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Investigating Spin and Chirality Interactions at Room Temperature Using Printed Polymer

Researchers have successfully measured the amount of charge generated in spin-to-charge conversion within a spintronic material at ambient temperature, thanks to a printable organic polymer that prints into chiral configurations. The polymer’s adjustable properties and adaptability make it appealing for use in understanding chirality and spin interactions more broadly, as well as for less costly, environmentally friendly, printed electronic applications.

Investigating Spin and Chirality Interactions at Room Temperature Using Printed Polymer
Solution-printed chiral assemblies of semiconducting polymer thin films. Image Credit: Kyung Sun Park, University of Illinois Urbana Champaign

Electronic devices known as spintronics employ an electron’s spin rather than its charge to produce an energy-efficient current that is used for computing, data storage, and communication.

Materials that cannot be imposed on their mirror counterpart are called chiral materials. 

The “chirality-induced spin selectivity (CISS)” phenomenon in spintronic materials gives designers control over the direction of spin within the material. The charge-to-spin conversion (CISS) effect is the result of charge current flowing down a chiral axis in a chiral material. This process produces spin without the need for ferromagnetic components. In computing devices, charge-to-spin conversion is required for memory storage.

We know that CISS-driven charge-to-spin conversion works efficiently in chiral semiconductors, but we want to know why. And an easy way to understand the puzzling mechanics of such a process is to reverse it, that is, to look at spin-to-charge conversion via the inverse CISS effect.

Dali Sun, Study Co-Corresponding Author, Associate Professor of Physics and member of the Organic and Carbon Electronics Lab, North Carolina State University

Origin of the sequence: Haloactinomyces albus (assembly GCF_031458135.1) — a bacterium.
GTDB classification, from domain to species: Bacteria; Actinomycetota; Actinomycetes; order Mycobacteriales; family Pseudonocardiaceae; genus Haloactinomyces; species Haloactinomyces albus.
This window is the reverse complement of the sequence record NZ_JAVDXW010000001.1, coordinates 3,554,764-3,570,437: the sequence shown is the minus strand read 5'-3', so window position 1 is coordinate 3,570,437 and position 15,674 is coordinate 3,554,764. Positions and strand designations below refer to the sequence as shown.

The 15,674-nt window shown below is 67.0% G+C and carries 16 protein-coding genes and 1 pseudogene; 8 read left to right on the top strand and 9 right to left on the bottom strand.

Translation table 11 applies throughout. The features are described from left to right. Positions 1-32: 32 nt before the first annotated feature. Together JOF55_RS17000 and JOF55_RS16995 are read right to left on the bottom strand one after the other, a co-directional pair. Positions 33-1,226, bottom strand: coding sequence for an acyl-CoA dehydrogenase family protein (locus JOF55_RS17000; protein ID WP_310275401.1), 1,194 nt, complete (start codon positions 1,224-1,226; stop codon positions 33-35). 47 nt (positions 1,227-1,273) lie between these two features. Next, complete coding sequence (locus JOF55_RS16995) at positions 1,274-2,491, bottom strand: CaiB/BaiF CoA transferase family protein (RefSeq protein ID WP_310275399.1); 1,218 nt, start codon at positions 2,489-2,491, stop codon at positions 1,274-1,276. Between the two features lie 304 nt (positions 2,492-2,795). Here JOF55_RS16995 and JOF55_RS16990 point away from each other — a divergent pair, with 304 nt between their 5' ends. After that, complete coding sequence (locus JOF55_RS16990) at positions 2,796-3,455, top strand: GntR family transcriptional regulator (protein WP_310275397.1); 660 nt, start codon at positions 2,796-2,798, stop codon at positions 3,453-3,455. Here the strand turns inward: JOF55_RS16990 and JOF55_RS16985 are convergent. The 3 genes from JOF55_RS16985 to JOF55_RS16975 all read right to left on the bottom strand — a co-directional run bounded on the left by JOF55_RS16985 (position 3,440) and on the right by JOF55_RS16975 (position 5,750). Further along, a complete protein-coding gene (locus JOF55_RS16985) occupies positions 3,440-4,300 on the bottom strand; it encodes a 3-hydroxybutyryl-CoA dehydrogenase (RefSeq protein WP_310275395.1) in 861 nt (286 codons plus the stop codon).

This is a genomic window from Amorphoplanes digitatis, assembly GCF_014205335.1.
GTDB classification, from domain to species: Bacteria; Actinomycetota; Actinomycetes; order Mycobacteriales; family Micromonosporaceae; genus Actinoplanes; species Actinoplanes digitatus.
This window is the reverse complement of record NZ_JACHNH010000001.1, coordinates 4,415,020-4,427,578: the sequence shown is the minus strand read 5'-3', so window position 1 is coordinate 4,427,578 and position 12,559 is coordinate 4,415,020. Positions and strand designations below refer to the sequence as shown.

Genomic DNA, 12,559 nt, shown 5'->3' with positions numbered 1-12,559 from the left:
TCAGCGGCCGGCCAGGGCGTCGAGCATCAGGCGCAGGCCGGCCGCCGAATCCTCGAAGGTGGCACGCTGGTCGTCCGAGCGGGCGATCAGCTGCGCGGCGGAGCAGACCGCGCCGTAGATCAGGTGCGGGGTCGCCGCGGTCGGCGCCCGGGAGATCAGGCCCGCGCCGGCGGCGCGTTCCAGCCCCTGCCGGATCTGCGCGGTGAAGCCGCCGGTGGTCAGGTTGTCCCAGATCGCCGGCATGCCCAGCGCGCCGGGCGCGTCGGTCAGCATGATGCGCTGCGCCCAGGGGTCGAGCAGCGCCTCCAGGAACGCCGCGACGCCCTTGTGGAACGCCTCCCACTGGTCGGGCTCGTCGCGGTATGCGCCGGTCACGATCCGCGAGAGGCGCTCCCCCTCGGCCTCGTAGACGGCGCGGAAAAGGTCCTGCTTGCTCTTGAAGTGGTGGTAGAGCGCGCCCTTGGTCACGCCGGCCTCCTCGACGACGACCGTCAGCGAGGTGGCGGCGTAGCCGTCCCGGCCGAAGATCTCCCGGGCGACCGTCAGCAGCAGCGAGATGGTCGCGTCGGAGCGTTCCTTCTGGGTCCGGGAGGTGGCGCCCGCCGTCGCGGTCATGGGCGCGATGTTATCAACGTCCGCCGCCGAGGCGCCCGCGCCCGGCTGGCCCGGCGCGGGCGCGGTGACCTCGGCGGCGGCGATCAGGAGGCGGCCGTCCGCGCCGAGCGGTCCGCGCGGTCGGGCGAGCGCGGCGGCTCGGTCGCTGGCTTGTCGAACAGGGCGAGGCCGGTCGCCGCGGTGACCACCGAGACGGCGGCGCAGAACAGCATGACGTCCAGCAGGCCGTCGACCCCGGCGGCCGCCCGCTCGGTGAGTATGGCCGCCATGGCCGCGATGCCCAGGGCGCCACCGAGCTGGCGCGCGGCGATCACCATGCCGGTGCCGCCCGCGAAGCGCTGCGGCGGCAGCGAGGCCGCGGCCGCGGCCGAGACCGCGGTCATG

Co-corresponding author of the study and associate professor of chemical and biomolecular engineering at the University of Illinois Urbana-Champaign, Ying Diao, collaborated with Sun to develop printing procedures for conjugate organic polymer assembly into chiral helical structures.

Organic materials can transport spin over long distances, but they aren’t good at converting spin to charge, which is necessary for spintronic devices. By making the structure of this material chiral we can leverage it to convert between spin and charge.

Ying Diao, Study Co-Corresponding Author and Associate Professor, University of Illinois Urbana-Champaign

Sun added, “The CISS effect is created by putting a charge into a chiral spintronic device, but figuring out how efficiently the charge is converted to spin within the device is very challenging because it is hard to measure the produced spin in a quantitative way. The inverse chirality-induced spin selectivity effect, or ICISS, where you put spin into the device and measure the resulting current, has not been studied in organic polymers. But it is a lot easier to measure current than spin. So that is what we did.

Sun injected pure spin into the organic polymer using microwave excitation as a spin-pumping method and measured the resulting current.

Unlike the picosecond lifetimes reported in conventional spintronic materials, the researchers discovered that chiral organic polymers could achieve spin lifetimes of up to nanoseconds at room temperature.

Sun stated, “The beauty of this material – among other things – is its tunability. We can change chirality, conductivity, and see how that affects spin or efficiency. We now have a way to really gain insight into why CISS-related spintronic devices work, which could help us design better and more efficient ones.

Polymer-based electronics are much less energy-intensive to fabricate than current electronics, and are easy to scale up for production. Since polymer semiconductors are printable – they can be printed in the same way newspapers are – they would be ideal for portable, flexible and stretchable applications ranging from solar cells to new forms of computers,” Diao noted.

The study, which can be found in Nature Materials, is funded by the US Air Force, the Department of Energy, the National Science Foundation, the Office of Naval Research, the Air Force Office of Scientific Research, and the Multidisciplinary University Research Initiatives (MURI) Program under award number FA9550-23-1-0311.

The study’s co-first authors are Kyung Sun Park of Urbana-Champaign and Rui Sun of ORaCEL. The study was further supported by Peng Zhang, David Beratan, Andrew H. Comstock, and Aeron McConnell of NC State; Yen-Chi Chen and Axel Hoffmann of the University of Illinois Urbana-Champaign; Wei You of UNC-Chapel Hill; and Zhi-Gang Yu of Washington State University.

Journal Reference:

Sun, R., et. al. (2024) Inverse chirality-induced spin selectivity effect in chiral assemblies of π-conjugated polymers. Nature Materials. doi:10.1038/s41563-024-01838-8


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